While UBC Okanagan is first and foremost a post-secondary education institution, the impact of the Kelowna campus on the valley economy over the next 20 years carries significant implications.
Measured in terms of hundreds of millions of dollars, UBCO’s strategic outlook from now until 2040 will cover a wide swath of economic development, from research and innovation to training the workforce required for the next 20 years.
“The Okanagan campus will be a thriving UBC community of over 20,000 people including 18,000 students and 500 faculty members,” states a report titled Outlook 2040 submitted to Kelowna council for consideration at Monday’s council meeting.
The report was originally requested in 2018 by UBC’s Board of Governors of the university leadership to offer an outlook for the Kelowna campus expectations by 2040, to assist with in consideration of future capital and resource needs for the campus.
According to the report, one of those expectations is $452 million in capital investment will take place at UBCO over the next 20 years, while funding for research and innovation initiatives is expected to reach $100 million annually.
Among those capital expenditures will be $20-25 million for academic and research needs, $130 million for functional planning of the next major academic building, building the Learning Factory research centre at $78 million, and $15 million to enhance graduate student funding.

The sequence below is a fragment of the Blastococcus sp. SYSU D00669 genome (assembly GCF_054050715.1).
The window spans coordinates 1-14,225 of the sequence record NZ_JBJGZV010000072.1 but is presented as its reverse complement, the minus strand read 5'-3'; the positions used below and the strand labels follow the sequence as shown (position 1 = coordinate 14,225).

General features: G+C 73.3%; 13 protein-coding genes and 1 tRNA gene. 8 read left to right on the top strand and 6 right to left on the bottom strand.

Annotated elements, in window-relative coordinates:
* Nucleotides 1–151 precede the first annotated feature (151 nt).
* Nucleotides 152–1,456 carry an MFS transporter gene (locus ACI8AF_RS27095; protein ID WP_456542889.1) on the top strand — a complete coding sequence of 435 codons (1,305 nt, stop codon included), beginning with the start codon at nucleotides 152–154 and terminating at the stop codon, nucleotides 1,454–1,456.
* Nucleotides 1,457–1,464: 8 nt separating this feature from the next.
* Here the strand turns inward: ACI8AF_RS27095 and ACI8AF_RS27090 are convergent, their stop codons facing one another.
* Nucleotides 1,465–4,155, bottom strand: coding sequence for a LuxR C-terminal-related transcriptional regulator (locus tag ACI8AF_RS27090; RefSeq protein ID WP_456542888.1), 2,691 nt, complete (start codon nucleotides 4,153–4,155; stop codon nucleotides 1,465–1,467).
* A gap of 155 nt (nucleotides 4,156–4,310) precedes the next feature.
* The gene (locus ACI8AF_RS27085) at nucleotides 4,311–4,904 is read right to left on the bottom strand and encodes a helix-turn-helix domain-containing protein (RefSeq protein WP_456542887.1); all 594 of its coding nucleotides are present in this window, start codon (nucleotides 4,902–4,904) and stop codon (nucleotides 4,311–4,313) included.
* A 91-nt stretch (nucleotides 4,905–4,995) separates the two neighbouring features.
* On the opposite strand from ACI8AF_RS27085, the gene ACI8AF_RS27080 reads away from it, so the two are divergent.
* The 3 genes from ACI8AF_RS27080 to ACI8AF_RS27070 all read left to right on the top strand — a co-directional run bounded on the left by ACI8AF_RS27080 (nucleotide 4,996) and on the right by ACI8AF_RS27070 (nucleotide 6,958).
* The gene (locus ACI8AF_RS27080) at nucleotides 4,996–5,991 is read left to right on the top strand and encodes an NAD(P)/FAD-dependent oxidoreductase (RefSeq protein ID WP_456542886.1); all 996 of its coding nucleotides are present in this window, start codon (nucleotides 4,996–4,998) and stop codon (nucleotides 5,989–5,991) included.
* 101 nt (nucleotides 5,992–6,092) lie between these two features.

The report estimates 77 per cent of the jobs created in B.C. over the next decade will require some level of post-secondary education or training, while only three per cent of these positions will be available for those with only a high school education.
“While B.C. tops Canada in the percentage of its population who complete high school education, its average percentage of population with post-secondary credentials and graduate degrees falls below the Canadian average…,” states the report.
The Outlook 2040 objectives also focus on post-secondary education participation for Indigenous learners, which currently sits at a level of 22.9 per cent compared to 45.1 per cent for non-Aboriginal learners.
The report says this is a critical assessment given that growth in B.C.’s Indigenous population is substantially higher than the overall provincial averages, noting that the Westbank First Nation population alone increased by 27.9 per cent from 2011-2016.
“We recognize that closing the university participation gap for Indigenous populations is not only a moral imperative, but also one that presents huge potential benefits to Canadian society,” said the report.
The report also highlights the growth of the high-tech sector in the valley, seeing a 24 per cent increase from 2013 in economic activity related to the Okanagan technology sector.